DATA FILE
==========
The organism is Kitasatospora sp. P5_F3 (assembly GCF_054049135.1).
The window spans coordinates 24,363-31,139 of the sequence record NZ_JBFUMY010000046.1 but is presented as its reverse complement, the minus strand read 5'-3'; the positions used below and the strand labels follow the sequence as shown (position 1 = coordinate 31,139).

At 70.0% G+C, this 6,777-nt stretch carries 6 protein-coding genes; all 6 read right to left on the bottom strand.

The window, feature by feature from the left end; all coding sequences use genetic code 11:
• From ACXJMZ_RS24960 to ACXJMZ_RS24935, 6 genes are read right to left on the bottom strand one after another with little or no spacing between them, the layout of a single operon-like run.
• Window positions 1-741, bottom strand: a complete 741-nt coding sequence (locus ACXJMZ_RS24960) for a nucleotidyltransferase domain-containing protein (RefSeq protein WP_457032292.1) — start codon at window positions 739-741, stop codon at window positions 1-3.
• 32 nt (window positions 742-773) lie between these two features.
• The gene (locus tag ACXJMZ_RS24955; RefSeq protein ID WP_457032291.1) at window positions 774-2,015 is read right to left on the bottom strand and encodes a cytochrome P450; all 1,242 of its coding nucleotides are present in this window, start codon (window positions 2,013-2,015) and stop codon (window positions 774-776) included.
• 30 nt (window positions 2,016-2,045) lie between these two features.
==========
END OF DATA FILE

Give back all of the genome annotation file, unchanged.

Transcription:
The organism is Kitasatospora sp. P5_F3 (assembly GCF_054049135.1).
The window spans coordinates 24,363-31,139 of the sequence record NZ_JBFUMY010000046.1 but is presented as its reverse complement, the minus strand read 5'-3'; the positions used below and the strand labels follow the sequence as shown (position 1 = coordinate 31,139).

At 70.0% G+C, this 6,777-nt stretch carries 6 protein-coding genes; all 6 read right to left on the bottom strand.

The window, feature by feature from the left end; all coding sequences use genetic code 11:
• From ACXJMZ_RS24960 to ACXJMZ_RS24935, 6 genes are read right to left on the bottom strand one after another with little or no spacing between them, the layout of a single operon-like run.
• Window positions 1-741, bottom strand: a complete 741-nt coding sequence (locus ACXJMZ_RS24960) for a nucleotidyltransferase domain-containing protein (RefSeq protein WP_457032292.1) — start codon at window positions 739-741, stop codon at window positions 1-3.
• 32 nt (window positions 742-773) lie between these two features.
• The gene (locus tag ACXJMZ_RS24955; RefSeq protein ID WP_457032291.1) at window positions 774-2,015 is read right to left on the bottom strand and encodes a cytochrome P450; all 1,242 of its coding nucleotides are present in this window, start codon (window positions 2,013-2,015) and stop codon (window positions 774-776) included.
• 30 nt (window positions 2,016-2,045) lie between these two features.